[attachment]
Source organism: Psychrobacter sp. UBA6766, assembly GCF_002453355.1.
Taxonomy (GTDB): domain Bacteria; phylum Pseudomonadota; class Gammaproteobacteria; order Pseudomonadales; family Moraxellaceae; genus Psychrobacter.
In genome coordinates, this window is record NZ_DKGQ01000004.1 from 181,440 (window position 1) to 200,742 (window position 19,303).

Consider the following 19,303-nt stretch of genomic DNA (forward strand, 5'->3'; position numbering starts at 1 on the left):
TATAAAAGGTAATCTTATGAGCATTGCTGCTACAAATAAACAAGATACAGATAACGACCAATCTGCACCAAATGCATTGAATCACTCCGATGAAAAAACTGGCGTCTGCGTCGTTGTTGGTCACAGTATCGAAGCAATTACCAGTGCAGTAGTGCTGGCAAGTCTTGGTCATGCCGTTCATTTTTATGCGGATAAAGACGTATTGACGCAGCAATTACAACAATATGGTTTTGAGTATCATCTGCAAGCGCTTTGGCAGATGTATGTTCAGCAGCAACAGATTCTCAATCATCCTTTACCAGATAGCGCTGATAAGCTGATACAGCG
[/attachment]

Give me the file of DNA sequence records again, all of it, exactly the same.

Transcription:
Source organism: Psychrobacter sp. UBA6766, assembly GCF_002453355.1.
Taxonomy (GTDB): domain Bacteria; phylum Pseudomonadota; class Gammaproteobacteria; order Pseudomonadales; family Moraxellaceae; genus Psychrobacter.
In genome coordinates, this window is record NZ_DKGQ01000004.1 from 181,440 (window position 1) to 200,742 (window position 19,303).

Consider the following 19,303-nt stretch of genomic DNA (forward strand, 5'->3'; position numbering starts at 1 on the left):
TATAAAAGGTAATCTTATGAGCATTGCTGCTACAAATAAACAAGATACAGATAACGACCAATCTGCACCAAATGCATTGAATCACTCCGATGAAAAAACTGGCGTCTGCGTCGTTGTTGGTCACAGTATCGAAGCAATTACCAGTGCAGTAGTGCTGGCAAGTCTTGGTCATGCCGTTCATTTTTATGCGGATAAAGACGTATTGACGCAGCAATTACAACAATATGGTTTTGAGTATCATCTGCAAGCGCTTTGGCAGATGTATGTTCAGCAGCAACAGATTCTCAATCATCCTTTACCAGATAGCGCTGATAAGCTGATACAGCG